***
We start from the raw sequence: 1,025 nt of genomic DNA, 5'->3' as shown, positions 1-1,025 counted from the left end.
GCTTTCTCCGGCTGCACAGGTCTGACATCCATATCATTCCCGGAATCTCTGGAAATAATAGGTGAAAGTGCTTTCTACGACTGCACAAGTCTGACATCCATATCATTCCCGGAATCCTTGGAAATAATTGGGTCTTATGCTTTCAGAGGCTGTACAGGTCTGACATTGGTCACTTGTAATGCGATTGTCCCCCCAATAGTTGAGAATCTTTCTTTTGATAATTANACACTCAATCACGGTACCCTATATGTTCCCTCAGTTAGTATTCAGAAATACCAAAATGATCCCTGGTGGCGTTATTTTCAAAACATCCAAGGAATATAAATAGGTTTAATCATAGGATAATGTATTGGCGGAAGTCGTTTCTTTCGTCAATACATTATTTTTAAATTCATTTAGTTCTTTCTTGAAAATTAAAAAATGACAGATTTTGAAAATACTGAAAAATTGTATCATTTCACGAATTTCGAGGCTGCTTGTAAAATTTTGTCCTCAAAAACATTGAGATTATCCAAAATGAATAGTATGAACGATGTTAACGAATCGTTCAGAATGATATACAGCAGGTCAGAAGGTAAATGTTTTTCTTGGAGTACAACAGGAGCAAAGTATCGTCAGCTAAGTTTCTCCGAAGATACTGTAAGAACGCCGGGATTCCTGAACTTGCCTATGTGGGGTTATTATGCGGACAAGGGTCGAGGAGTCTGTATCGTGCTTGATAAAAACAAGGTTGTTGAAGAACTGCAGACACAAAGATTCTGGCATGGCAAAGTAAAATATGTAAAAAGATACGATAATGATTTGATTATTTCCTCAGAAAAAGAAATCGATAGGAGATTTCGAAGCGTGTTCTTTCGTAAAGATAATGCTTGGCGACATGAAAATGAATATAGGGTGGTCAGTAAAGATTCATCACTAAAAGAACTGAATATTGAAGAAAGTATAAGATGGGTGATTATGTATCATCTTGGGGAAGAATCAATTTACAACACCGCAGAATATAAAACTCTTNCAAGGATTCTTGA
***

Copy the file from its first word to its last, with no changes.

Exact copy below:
We start from the raw sequence: 1,025 nt of genomic DNA, 5'->3' as shown, positions 1-1,025 counted from the left end.
GCTTTCTCCGGCTGCACAGGTCTGACATCCATATCATTCCCGGAATCTCTGGAAATAATAGGTGAAAGTGCTTTCTACGACTGCACAAGTCTGACATCCATATCATTCCCGGAATCCTTGGAAATAATTGGGTCTTATGCTTTCAGAGGCTGTACAGGTCTGACATTGGTCACTTGTAATGCGATTGTCCCCCCAATAGTTGAGAATCTTTCTTTTGATAATTANACACTCAATCACGGTACCCTATATGTTCCCTCAGTTAGTATTCAGAAATACCAAAATGATCCCTGGTGGCGTTATTTTCAAAACATCCAAGGAATATAAATAGGTTTAATCATAGGATAATGTATTGGCGGAAGTCGTTTCTTTCGTCAATACATTATTTTTAAATTCATTTAGTTCTTTCTTGAAAATTAAAAAATGACAGATTTTGAAAATACTGAAAAATTGTATCATTTCACGAATTTCGAGGCTGCTTGTAAAATTTTGTCCTCAAAAACATTGAGATTATCCAAAATGAATAGTATGAACGATGTTAACGAATCGTTCAGAATGATATACAGCAGGTCAGAAGGTAAATGTTTTTCTTGGAGTACAACAGGAGCAAAGTATCGTCAGCTAAGTTTCTCCGAAGATACTGTAAGAACGCCGGGATTCCTGAACTTGCCTATGTGGGGTTATTATGCGGACAAGGGTCGAGGAGTCTGTATCGTGCTTGATAAAAACAAGGTTGTTGAAGAACTGCAGACACAAAGATTCTGGCATGGCAAAGTAAAATATGTAAAAAGATACGATAATGATTTGATTATTTCCTCAGAAAAAGAAATCGATAGGAGATTTCGAAGCGTGTTCTTTCGTAAAGATAATGCTTGGCGACATGAAAATGAATATAGGGTGGTCAGTAAAGATTCATCACTAAAAGAACTGAATATTGAAGAAAGTATAAGATGGGTGATTATGTATCATCTTGGGGAAGAATCAATTTACAACACCGCAGAATATAAAACTCTTNCAAGGATTCTTGA